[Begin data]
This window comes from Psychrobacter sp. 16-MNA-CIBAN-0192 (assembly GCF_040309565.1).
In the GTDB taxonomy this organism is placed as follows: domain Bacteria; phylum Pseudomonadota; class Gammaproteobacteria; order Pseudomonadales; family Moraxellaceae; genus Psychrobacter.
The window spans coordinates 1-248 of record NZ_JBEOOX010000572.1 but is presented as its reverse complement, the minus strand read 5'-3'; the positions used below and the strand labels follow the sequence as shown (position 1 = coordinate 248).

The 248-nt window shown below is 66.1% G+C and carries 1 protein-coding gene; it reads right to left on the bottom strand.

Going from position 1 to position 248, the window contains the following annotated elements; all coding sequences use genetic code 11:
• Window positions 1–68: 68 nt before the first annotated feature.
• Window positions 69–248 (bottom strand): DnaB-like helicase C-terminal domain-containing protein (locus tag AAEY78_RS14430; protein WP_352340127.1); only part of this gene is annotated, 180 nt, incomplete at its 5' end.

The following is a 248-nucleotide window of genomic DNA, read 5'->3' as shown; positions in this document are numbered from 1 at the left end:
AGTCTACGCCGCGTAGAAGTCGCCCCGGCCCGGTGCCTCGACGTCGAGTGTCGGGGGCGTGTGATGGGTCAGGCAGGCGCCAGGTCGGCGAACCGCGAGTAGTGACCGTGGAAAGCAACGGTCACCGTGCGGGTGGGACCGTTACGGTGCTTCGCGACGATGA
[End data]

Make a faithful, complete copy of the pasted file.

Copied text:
This window comes from Psychrobacter sp. 16-MNA-CIBAN-0192 (assembly GCF_040309565.1).
In the GTDB taxonomy this organism is placed as follows: domain Bacteria; phylum Pseudomonadota; class Gammaproteobacteria; order Pseudomonadales; family Moraxellaceae; genus Psychrobacter.
The window spans coordinates 1-248 of record NZ_JBEOOX010000572.1 but is presented as its reverse complement, the minus strand read 5'-3'; the positions used below and the strand labels follow the sequence as shown (position 1 = coordinate 248).

The 248-nt window shown below is 66.1% G+C and carries 1 protein-coding gene; it reads right to left on the bottom strand.

Going from position 1 to position 248, the window contains the following annotated elements; all coding sequences use genetic code 11:
• Window positions 1–68: 68 nt before the first annotated feature.
• Window positions 69–248 (bottom strand): DnaB-like helicase C-terminal domain-containing protein (locus tag AAEY78_RS14430; protein WP_352340127.1); only part of this gene is annotated, 180 nt, incomplete at its 5' end.

The following is a 248-nucleotide window of genomic DNA, read 5'->3' as shown; positions in this document are numbered from 1 at the left end:
AGTCTACGCCGCGTAGAAGTCGCCCCGGCCCGGTGCCTCGACGTCGAGTGTCGGGGGCGTGTGATGGGTCAGGCAGGCGCCAGGTCGGCGAACCGCGAGTAGTGACCGTGGAAAGCAACGGTCACCGTGCGGGTGGGACCGTTACGGTGCTTCGCGACGATGA